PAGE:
The one gift everyone should have on their list

Speaking well in public is a gift, and one that you should consider giving this holiday season.

We’ve all been tasked to do it – a presentation at work, speaker introduction at an event, announcements in church, etc. And if you haven’t found yourself behind a mic and in front of a crowd, chances are you will soon.

Yet, it’s true that the average person fears public speaking more than spiders, shark bites, and even death. Just ask Jerry Seinfeld…

This doesn’t have to be true of you or your loved ones, so let us help!

With our combined decades of experience, we’ve helped policy analysts, elected officials, CEO’s, and those brand new to the task polish their public speaking skills so they are confident behind the mic.

Give the gift of communicating well by purchasing a one-on-one public speaking training. (Or forward this email to someone in charge of shopping for you this holiday season!)

Our public speaking training is catered to your level of experience and desire for improvement. From critiquing clips to on-the-spot training and feedback, our team will work to identify strengths and weaknesses as well as strategies to further polish your public speaking style.

Meet DMG’s New DMG

Every team needs a tough guy, and DMG now has its bully.

Please welcome Dray Mond Green (“Dray”) who is joining the team as Brand Ambassador.

Dray is from rural Virginia, but has set his sights on the big city. As Washington’s latest watchdog, Dray is ready to join in the fight against poor communication.

He’ll contribute to the weekly B² (block and bridge) via a spin-off titled “Bark and Bridge,” as well as sniff out filler words, distracting body language, and bad-for-TV clothes.

Show Dray some love by liking him on Facebook and following on Twitter and Instagram.

Dray can also tag along to media trainings for no extra charge, just smiles.

But don’t let the cuteness fool you, this bulldog is all business when it comes to unleashing your best self. Watch out, DC.

B²: Planned Parenthood

“Crush” is on repeat in the news cycle. This descriptive word alone is damning – but combined with the cavalier tone used to explain Planned Parenthood’s abortion practices? Well…that has placed pro-abortion advocates on the defensive.

On Sunday, Planned Parenthood president Cecile Richards appeared on This Week with George Stephanopoulos to justify their practices. She deflected questions and instead focused on claims that the videos were “heavily edited” and even said the filmmaker is “part of the most militant wing of the anti-abortion movement that has been behind the bombing of clinics, the murder of doctors in their homes, and in their churches.”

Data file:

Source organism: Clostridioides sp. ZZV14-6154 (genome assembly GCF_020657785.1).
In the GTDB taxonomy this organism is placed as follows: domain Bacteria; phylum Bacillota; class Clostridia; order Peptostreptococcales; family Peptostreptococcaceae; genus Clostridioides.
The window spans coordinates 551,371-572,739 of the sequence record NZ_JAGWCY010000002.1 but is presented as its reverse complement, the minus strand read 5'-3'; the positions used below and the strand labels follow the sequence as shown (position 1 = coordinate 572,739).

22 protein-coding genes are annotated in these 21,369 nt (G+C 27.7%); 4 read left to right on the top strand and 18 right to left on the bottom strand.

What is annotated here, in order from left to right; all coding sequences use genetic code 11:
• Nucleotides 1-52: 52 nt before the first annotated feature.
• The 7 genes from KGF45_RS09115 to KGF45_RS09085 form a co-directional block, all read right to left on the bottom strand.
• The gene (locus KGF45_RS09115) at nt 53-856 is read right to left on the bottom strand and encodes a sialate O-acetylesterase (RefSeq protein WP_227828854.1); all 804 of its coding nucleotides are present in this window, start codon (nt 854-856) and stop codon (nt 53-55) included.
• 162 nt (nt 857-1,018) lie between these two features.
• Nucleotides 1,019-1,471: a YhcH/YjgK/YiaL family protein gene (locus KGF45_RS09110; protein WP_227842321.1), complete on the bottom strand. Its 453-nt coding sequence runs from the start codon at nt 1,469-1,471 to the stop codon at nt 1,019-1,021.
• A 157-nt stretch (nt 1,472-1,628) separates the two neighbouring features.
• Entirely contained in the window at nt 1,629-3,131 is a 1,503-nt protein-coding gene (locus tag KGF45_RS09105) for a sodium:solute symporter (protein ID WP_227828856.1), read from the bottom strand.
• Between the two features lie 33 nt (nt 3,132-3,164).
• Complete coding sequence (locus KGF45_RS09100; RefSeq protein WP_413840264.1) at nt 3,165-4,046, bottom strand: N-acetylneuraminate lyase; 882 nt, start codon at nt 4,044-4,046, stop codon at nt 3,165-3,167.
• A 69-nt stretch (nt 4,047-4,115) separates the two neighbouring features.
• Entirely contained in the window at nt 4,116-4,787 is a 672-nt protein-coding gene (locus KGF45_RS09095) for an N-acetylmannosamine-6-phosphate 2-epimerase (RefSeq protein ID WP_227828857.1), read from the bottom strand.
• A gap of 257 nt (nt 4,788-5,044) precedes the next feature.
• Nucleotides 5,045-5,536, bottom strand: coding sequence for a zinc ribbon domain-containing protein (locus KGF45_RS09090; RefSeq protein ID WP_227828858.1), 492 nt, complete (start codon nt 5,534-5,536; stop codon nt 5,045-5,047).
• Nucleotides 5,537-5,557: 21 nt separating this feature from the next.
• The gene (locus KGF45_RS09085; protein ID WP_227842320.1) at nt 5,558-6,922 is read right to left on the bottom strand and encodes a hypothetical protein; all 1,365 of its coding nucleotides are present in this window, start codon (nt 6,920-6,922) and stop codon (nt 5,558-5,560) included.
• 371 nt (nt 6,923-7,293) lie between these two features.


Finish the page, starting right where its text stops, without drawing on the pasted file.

This type of diversion is common when someone is caught red handed. And it can easily trip you up by causing you to focus on how the videos originated instead of their content, which is the sticking point for most Americans – pro-life and pro-abortion alike.

So, how do you champion a winning narrative?

Good thing it’s Tuesday, B² day.

Here is this week’s likely media question and the B² (block and bridge) that sets the narrative straight:

Q: “Planned Parenthood president Cecile Richards has repeatedly said the videos are “heavily edited,” so is this just another rightwing attempt to overturn Roe v. Wade?”

: “Though hard to watch, anyone who has seen the footage knows it speaks for itself. And most Americans, whether pro-life or pro-abortion, agree that <insert talking point>.”

Whether you focus on the ethical issues surrounding the selling of fetal tissue or the use of tax dollars to support it, stick to the content of the video. Getting into a debate about the legality of the videos (unless you are an attorney) or the likelihood of the right wing conspiracy’s involvement will get you nowhere…fast.

There is common ground – most Americans are deeply disturbed by what is taking place at Planned Parenthood – so lead with it.  If you do, you’ll find yourself a winning narrative.

Vocals Matter: Howard Dean vs. Edward Snowden

In 2004, Howard Dean effectively ended his campaign for the democratic nomination when he gave the infamous “I have a scream” speech.

His campaign wasn’t over because of his platform.  He didn’t use words he shouldn’t have.  His campaign was over because of the way he used his voice.  That scream, which was replayed over and over, made him sound crazy.  Essentially, Howard Dean didn’t seem presidential.

Now, to Edward Snowden.  Whether a traitor or a hero, one thing is true – he was in control of his first U.S. TV interview.

He didn’t rush his words.  He didn’t raise his voice.  He calmly but strongly defended his actions.  His vocal delivery alone made him sound sane instead of crazy.

How you use your voice matters.

  • If you sound angry (and it isn’t for a good reason), people won’t like you.
  • If you sound defensive, people won’t trust you.
  • If you speak too quickly, people will think you’re nervous (and possibly have something to hide).

How you say something is just as important as what you say.  Don’t make the same mistake as Howard Dean.